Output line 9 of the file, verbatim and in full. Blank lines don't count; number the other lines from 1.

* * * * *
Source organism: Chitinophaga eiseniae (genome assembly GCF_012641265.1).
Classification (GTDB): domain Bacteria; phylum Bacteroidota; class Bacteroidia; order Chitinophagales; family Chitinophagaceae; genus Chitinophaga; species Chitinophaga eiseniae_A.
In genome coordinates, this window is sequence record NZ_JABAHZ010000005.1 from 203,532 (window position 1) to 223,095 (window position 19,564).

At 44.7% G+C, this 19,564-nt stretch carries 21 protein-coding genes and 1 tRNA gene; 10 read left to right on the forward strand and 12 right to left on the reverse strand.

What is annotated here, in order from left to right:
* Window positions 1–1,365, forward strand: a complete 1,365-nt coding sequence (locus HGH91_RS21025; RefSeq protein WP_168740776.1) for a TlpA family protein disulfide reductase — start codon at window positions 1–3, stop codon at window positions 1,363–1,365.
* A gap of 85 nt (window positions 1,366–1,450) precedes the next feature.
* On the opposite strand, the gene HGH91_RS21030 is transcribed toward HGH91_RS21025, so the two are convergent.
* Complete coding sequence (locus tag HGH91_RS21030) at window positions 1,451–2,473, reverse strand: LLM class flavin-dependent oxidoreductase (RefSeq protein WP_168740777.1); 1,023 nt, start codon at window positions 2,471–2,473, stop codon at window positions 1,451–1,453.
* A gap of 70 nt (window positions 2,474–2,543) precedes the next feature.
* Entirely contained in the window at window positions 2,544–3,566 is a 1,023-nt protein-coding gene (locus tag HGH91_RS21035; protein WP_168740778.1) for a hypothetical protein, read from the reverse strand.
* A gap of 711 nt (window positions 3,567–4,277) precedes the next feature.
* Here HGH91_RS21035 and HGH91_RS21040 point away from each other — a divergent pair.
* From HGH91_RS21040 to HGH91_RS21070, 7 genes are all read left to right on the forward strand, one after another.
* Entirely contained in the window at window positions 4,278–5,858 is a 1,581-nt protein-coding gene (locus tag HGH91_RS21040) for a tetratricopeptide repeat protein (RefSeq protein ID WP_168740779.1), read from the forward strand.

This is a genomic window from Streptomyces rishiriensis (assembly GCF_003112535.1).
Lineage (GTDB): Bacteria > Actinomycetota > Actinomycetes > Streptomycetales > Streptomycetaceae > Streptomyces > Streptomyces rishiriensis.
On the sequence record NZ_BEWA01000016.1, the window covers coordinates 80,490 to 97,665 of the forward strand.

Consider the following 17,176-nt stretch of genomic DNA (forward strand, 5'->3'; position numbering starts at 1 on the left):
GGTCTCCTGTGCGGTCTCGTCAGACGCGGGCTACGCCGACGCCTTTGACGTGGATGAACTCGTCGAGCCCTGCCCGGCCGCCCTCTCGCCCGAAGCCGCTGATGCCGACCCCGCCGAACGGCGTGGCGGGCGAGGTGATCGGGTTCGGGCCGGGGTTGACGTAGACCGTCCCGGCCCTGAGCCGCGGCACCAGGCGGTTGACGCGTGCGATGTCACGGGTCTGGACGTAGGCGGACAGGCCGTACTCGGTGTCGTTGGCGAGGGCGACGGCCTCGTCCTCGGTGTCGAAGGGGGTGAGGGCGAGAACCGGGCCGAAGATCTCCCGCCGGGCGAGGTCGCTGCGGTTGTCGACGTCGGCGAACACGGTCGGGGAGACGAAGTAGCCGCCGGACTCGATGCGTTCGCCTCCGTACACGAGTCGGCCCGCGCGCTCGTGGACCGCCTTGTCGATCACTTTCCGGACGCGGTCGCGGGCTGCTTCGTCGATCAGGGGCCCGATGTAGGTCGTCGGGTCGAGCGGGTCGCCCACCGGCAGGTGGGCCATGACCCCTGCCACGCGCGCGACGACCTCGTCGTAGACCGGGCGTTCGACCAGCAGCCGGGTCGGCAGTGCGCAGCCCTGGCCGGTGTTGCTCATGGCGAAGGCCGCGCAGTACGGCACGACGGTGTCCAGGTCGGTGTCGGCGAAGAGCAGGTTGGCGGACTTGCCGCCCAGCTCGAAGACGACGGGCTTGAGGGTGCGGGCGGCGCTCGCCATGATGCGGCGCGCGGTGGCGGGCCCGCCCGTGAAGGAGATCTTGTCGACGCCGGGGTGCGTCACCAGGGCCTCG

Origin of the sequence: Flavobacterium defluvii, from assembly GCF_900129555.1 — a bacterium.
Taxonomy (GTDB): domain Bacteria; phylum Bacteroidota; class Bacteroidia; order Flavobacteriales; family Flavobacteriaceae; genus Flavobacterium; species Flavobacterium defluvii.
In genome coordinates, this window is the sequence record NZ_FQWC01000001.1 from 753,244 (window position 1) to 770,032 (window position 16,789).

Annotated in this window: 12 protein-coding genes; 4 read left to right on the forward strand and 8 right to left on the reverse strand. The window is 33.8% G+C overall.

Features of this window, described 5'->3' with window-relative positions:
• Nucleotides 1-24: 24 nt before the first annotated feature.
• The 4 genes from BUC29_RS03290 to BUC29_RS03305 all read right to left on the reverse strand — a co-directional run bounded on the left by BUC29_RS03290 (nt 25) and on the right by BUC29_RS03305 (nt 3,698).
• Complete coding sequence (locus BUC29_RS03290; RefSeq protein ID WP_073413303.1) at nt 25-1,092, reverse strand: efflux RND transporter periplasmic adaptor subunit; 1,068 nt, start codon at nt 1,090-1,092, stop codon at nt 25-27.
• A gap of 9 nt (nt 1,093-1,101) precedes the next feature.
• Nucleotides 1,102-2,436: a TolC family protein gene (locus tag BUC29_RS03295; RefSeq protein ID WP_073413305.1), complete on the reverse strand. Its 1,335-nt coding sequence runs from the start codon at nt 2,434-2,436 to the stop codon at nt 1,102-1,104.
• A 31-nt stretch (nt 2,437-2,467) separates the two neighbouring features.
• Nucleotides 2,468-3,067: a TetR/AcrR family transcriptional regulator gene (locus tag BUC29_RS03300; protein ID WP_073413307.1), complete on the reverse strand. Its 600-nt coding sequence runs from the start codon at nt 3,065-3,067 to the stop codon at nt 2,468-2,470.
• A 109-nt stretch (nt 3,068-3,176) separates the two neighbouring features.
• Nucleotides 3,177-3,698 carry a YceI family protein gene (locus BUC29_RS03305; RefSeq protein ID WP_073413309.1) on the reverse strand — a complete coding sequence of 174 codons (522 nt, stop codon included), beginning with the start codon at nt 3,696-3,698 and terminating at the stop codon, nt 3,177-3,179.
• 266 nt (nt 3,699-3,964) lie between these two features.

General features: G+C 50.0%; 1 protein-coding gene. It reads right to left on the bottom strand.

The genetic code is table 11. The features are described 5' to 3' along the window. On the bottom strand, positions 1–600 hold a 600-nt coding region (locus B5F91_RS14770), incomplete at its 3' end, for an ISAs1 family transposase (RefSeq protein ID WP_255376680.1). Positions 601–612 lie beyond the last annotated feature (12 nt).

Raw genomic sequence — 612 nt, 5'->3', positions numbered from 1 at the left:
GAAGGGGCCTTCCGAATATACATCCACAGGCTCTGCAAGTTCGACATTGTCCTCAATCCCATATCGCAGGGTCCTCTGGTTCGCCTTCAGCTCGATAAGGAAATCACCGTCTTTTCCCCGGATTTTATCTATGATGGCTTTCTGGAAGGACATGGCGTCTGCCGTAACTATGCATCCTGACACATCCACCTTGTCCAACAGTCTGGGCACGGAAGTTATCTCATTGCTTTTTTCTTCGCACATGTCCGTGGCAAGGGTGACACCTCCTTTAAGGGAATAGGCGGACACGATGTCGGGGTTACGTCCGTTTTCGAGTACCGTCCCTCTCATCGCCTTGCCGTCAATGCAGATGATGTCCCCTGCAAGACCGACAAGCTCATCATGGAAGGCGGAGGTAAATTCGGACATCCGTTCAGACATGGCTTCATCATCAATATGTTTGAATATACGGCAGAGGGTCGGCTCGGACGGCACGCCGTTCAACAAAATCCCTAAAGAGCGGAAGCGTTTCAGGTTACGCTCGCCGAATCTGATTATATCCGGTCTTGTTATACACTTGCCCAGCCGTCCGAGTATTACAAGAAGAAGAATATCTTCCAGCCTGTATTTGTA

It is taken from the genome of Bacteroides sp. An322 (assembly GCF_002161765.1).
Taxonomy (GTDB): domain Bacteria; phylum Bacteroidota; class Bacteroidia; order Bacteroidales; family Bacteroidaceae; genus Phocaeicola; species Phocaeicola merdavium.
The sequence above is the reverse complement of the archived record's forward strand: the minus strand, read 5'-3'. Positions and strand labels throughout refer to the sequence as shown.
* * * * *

* Complete coding sequence (locus tag HGH91_RS21030) at window positions 1,451–2,473, reverse strand: LLM class flavin-dependent oxidoreductase (RefSeq protein WP_168740777.1); 1,023 nt, start codon at window positions 2,471–2,473, stop codon at window positions 1,451–1,453.